The Indonesia-based French environmental activist Gary Bencheghib, 26, who founded the Sungai Watch (River Watch) movement, is one of this year’s Ramon Magsaysay awardees.
He was among the four awardees of what is considered "Asia’s premier prize and highest honor" and is often likened to the Nobel Prize. It aims to "honor the greatness of spirit shown in service to the peoples of Asia."
The 2022 Ramon Magsaysay Award was announced on August 31. The other three winners are Pediatrician and children’s rights advocate Bernadette J. Madrid (Philippines), Cambodian psychiatrist and mental health advocate Sotheara Chim, Japanese opthalmologist and humanitarian Tadashi Hattori.
Bencheghib and Sungai Watch communities are actively engaged in preserving, cleaning rivers, and dispelling plastic waste from flowing into the sea.
After doing research, Bencheghib found out that most of the garbage in the ocean is carried away by the rivers. The focus of cleaning the garbage is then shifted from the beach to the river. River Watch was born for river sustainability.
The story begins in 2005, when Bencheghib and his family moved from Paris, France, and settled in Bali, Indonesia.
"We refused to let the beautiful and amazing nature of Bali be littered with garbage," he says.
He invites young people in Bali to engage in protecting nature, starting with the river.
"I grew up on this magical island since the age of nine and very quickly saw the rapid impacts of plastic pollution. Every rainy season, Bali becomes the island of plastic," says Bencheghib.
When he was 14 years old, he decided to do something about it and started cleaning up the beaches every weekend. Over time, their activities became an environmental movement that involved many people. Thirteen years later, after having traveled to some of the worst rivers in the world, he was on a full mission to clean up Indonesia's rivers with Sungai Watch.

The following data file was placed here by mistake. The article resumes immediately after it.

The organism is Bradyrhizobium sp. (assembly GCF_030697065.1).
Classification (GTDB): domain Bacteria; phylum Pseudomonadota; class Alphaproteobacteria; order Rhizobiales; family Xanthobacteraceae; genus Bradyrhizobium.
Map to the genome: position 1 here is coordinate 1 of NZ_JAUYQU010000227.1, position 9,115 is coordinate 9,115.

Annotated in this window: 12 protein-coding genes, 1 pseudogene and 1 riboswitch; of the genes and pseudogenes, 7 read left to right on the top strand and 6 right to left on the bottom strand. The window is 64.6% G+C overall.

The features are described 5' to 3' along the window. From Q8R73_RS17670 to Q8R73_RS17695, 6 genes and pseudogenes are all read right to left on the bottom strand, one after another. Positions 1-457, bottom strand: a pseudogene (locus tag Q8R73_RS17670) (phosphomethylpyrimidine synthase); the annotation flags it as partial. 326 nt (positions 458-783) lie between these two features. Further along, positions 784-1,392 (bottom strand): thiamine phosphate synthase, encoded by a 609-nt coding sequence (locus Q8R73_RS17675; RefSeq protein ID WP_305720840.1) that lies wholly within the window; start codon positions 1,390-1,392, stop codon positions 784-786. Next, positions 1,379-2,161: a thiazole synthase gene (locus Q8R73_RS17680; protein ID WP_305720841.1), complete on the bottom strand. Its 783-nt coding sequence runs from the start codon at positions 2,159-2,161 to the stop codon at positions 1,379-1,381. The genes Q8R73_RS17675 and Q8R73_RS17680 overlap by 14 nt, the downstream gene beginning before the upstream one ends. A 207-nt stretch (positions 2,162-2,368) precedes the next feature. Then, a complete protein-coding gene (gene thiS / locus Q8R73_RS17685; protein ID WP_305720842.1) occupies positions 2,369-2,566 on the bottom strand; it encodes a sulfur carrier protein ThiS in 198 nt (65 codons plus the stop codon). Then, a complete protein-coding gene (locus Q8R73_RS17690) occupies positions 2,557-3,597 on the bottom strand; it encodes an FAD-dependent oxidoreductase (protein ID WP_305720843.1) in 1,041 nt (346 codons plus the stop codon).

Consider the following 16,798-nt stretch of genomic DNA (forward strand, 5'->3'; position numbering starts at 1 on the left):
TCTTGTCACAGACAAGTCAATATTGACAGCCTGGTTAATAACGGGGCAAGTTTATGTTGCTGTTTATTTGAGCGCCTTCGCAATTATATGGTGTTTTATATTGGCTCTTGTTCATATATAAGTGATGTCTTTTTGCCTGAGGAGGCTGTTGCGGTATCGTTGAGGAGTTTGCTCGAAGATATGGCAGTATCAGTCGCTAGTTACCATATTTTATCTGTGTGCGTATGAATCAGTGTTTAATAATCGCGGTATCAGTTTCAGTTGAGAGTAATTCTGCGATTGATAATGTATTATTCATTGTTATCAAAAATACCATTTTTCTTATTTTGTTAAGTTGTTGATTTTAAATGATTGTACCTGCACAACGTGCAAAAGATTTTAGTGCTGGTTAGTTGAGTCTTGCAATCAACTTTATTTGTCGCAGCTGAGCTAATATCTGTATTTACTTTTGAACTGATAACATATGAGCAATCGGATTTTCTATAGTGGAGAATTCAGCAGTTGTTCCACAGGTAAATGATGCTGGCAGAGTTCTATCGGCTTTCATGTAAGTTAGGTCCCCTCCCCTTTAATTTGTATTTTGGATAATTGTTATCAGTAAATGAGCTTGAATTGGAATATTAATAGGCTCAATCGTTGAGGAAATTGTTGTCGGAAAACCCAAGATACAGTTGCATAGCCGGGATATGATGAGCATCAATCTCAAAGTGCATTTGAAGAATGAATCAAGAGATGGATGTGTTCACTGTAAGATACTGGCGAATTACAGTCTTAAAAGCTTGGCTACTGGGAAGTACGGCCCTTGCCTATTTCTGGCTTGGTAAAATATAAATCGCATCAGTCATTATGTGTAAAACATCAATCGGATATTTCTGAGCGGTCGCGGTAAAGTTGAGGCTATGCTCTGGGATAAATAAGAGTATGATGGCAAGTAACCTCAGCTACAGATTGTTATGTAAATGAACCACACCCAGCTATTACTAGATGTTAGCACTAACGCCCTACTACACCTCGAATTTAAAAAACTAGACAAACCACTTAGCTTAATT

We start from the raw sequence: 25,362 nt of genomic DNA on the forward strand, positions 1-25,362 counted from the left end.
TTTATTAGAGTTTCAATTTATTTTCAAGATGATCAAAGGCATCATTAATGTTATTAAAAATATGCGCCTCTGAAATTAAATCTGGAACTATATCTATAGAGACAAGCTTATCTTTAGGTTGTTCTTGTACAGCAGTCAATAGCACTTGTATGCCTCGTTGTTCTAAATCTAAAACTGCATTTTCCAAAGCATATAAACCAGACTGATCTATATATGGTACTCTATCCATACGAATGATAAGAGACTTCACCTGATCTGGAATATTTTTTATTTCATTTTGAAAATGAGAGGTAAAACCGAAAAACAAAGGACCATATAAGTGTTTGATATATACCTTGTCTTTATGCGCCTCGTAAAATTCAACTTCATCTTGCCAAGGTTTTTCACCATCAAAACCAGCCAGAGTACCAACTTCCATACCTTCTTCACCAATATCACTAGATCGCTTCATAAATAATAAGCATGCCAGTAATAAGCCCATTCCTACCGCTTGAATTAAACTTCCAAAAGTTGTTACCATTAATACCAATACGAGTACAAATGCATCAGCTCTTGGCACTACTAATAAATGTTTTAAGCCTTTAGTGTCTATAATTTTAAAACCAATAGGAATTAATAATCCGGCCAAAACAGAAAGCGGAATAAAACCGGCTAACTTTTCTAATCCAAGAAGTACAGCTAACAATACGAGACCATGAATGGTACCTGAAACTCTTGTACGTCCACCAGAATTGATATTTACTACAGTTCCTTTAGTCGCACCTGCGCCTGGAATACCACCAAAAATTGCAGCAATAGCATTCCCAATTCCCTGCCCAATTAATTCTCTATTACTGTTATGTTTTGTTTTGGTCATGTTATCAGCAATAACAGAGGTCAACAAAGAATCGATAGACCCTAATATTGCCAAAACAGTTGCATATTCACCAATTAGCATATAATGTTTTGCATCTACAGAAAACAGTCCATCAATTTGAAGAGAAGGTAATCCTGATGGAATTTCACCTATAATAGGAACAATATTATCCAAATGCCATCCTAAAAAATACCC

This experience motivated Bencheghib to establish Sungai Watch in 2020. Sungai Watch is a public movement that focuses on preserving rivers in Bali by cleaning up trash. To date, Sungai Watch has only operated in most of the regencies in Bali.
Sungai Watch's mission is to protect and restore Indonesia's rivers by developing and designing simple technologies to stop the flow of plastic pollution from going to the ocean.
There are more than 1,000 volunteers who join Sungai Watch to clean up the river. Most of them are young people aged 16–28 years.
Bencheghib organized different environmental awareness in villages and approached young men and women to join in preserving and cleaning the rivers.
According to him, a sustainable river is the pride of Bali, so every citizen needs to be involved.
Starting from rivers in Bali, Bencheghib then expanded the reach of Sungai Watch to the island of Java.
He is currently conducting research for expansion in Asia and Latin America.
The purpose of choosing this river was not arbitrary. Indonesia, which is an archipelagic country and blessed with many rivers, also has many dirty rivers. This is due to the lack of public awareness that oftentimes throws garbage into the river.
"In Indonesia, the river is like a trash can, the worst place you do not want to go. So it is important for us to start thinking about cleaning the rivers because having clean rivers means having clean seas," explains Bencheghib.
Through Sungai Watch, Bencheghib also created a trash barrier to prevent the garbage from flowing into the sea.
From October 2020 until now, there have been 145 barriers installed, cleaning up 593,113 kg of plastic trash and 437,997 kg of organic waste.
Before founding Sungai Watch in 2020, Bencheghib, who is a graduate of the New York Film Academy, changed the focus of the "Make A Change" platform to become an environmental media outlet that produces films and short videos about the environment.
The goal is to inspire and raise public awareness of the importance of protecting the environment.
He studied in New York, United States, and worked as an intern at Vice on HBO and as a post-production assistant at VICE Media after completing his education.
He then uses his knowledge to contribute to Indonesia, where he has lived for more than 20 years in the environmental atmosphere of the "Make A Change" platform.
The media now has hundreds of videos related to the environment that can be watched on its website at "Making a Change World" or on the Make A Change YouTube channel.
Radio Veritas Asia (RVA), a media platform of the Catholic Church, aims to share Christ. RVA started in 1969 as a continental Catholic radio station to serve Asian countries in their respective local language, thus earning the tag “the Voice of Asian Christianity.” Responding to the emerging context, RVA embraced media platforms to connect with the global Asian audience via its 21 language websites and various social media platforms.